Islamic State group leaders fleeing Mosul with their families

Islamic State group leaders fleeing Mosul with their families
Amid a military build up of Iraqi and Kurdish militias around the city of Mosul, Islamic State group leaders are escaping the city with their families, Iraq has claimed.
2 min read
31 July, 2016
Thousands of civilians have escaped Mosul as Iraqi forces edge closer [Anadolu]

Islamic State group leaders have sold their belongings and fled Mosul, Iraq's Defence Minister Khalid al-Obeidi claimed on Saturday, as Iraqi forces edged closer to the outskirts of the city.

He also claimed that militants have infiltrated groups of civilians leaving the city towards Iraq's autonomous Kurdish region.

"A number of the families... and leaders of (IS) in Mosul, they and their families sold their belongings and withdrew towards Syria," whose border west of the city, Obeidi told Iraqiya state television.

The Red Cross said up to 1 million more Iraqis are at risk of being displaced as government forces continue to engage in fierce battles with the Islamic State group to recapture the final IS-bastion in Iraq, Mosul.

Mosul, which has been under Islamic State control since June 2014, was once home to some two million people, but more than half have left since the conflict began.

There have been huge concerns about the conduct of Iraqi Shia militias and Kurdish forces in recaptured territories, which contain mostly Sunni populations.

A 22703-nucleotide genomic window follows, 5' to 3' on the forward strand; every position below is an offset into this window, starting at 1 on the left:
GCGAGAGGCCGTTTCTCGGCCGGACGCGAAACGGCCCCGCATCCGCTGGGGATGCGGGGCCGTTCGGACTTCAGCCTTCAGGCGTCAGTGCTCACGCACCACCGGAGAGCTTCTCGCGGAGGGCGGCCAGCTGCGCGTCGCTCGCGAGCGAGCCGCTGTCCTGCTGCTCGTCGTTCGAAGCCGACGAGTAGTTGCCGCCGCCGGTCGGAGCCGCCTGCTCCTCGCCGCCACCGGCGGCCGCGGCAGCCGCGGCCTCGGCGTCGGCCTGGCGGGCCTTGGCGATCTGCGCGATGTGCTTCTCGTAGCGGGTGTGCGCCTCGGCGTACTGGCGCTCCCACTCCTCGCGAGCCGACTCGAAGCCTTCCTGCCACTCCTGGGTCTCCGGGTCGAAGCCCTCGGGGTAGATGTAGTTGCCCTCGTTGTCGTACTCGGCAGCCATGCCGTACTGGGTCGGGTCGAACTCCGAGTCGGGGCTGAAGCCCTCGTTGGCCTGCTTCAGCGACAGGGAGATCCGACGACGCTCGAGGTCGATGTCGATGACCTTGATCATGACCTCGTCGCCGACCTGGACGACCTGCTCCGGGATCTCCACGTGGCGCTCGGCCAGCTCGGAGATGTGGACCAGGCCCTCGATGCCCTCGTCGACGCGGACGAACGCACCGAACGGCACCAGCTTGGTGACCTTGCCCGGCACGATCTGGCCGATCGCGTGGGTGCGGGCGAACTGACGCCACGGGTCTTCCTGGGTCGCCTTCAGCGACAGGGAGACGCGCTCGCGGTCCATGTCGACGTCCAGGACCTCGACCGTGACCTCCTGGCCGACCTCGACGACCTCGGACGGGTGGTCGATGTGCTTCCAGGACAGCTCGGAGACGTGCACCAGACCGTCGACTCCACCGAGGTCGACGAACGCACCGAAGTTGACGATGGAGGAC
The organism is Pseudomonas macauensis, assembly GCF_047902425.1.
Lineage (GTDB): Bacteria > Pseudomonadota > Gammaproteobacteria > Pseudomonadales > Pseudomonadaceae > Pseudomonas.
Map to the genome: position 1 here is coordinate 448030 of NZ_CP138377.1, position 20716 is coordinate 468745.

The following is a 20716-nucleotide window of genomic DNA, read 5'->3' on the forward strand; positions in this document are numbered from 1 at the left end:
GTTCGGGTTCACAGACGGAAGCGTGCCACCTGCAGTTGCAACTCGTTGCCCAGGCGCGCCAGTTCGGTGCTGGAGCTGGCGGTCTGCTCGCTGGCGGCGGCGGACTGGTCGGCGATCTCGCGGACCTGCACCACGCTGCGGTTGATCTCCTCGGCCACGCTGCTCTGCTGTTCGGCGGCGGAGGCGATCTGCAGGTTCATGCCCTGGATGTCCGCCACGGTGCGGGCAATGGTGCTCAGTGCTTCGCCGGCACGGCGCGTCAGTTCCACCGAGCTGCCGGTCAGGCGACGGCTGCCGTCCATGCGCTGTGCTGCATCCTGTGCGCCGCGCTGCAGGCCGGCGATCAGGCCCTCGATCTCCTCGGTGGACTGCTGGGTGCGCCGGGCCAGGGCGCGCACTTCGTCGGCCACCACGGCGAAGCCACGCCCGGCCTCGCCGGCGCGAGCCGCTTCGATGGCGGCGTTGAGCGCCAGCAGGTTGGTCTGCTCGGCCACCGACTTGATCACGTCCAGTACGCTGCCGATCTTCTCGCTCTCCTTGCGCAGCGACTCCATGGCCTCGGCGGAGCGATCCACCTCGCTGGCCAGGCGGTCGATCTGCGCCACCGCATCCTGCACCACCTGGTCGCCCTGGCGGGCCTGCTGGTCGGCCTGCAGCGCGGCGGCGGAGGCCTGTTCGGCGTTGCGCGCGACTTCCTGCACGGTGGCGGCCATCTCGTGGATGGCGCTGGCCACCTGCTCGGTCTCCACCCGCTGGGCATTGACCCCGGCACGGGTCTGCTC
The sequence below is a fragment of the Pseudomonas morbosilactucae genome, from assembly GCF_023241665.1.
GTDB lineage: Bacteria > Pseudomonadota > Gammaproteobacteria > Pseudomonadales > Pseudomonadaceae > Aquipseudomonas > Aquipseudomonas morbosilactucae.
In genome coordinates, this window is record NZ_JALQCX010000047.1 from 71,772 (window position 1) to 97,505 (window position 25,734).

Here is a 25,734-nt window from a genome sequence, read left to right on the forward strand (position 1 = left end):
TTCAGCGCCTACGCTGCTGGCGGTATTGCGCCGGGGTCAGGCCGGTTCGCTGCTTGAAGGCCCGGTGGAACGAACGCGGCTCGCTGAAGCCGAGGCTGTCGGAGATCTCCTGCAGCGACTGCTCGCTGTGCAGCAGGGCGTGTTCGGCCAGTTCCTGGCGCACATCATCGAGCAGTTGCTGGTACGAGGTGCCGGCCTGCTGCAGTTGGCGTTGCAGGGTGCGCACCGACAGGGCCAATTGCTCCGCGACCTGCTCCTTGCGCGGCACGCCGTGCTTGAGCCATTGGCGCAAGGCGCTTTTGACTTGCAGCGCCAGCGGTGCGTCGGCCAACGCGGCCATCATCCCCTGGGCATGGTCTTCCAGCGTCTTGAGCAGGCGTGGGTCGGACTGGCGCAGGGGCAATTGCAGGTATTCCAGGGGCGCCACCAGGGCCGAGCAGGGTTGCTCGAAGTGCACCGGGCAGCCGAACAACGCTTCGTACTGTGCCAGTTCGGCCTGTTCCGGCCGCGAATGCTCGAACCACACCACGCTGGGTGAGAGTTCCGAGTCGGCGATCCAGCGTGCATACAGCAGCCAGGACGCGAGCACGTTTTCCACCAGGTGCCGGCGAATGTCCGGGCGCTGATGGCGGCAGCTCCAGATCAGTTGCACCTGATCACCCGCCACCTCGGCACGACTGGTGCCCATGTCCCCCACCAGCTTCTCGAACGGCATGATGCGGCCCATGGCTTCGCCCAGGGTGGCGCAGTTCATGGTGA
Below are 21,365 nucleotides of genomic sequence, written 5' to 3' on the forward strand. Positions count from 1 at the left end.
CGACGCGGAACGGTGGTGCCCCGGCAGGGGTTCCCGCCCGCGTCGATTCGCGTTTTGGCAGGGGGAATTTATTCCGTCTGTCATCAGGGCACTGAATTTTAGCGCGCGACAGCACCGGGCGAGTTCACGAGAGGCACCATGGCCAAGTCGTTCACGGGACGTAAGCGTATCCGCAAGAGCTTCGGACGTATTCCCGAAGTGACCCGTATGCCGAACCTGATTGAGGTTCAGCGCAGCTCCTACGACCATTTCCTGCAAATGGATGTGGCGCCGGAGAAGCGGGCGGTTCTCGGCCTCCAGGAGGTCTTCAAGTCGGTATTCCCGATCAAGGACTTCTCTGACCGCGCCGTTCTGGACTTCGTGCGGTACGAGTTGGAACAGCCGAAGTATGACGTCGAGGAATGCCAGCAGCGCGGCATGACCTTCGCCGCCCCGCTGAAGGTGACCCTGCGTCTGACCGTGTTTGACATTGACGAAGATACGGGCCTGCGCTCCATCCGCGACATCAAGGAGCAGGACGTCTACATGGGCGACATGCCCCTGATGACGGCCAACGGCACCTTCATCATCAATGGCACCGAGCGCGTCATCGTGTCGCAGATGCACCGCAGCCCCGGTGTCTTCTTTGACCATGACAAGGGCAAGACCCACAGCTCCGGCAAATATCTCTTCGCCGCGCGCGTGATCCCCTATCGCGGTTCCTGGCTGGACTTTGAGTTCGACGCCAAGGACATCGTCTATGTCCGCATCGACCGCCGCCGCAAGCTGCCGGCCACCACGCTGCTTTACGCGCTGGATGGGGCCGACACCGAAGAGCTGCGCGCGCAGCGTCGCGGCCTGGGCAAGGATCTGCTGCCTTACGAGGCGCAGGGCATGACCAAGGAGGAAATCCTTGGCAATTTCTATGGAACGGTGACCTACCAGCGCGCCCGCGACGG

Revenge attacks, abductions and torture by militants have all been reported on civilians. The Iraqi defence minister has sparked fears that Baghdad is effecively spreading distrust about Iraqi civilians fleeing IS-held areas. 

Iraqi government forces have marched towards Mosul in recent weeks after a string of victories against the militants in other parts of the country.

Last month, the Iraqi army and alligned-militias declared victory in Fallujah after pushing out the militants during an offensive that forced tens of thousands of people to flee.

But the battle for Mosul - a much larger city - is expected to see a stark increase in internally-displaced civilians.

It has prompted the Red Cross to request an additional $17.1 million for its Iraq budget to help provide assistance to displaced people in the country.

IS overran large areas north and west of Baghdad in 2014, but has since lost significant ground to Iraqi forces backed by US-led air strikes.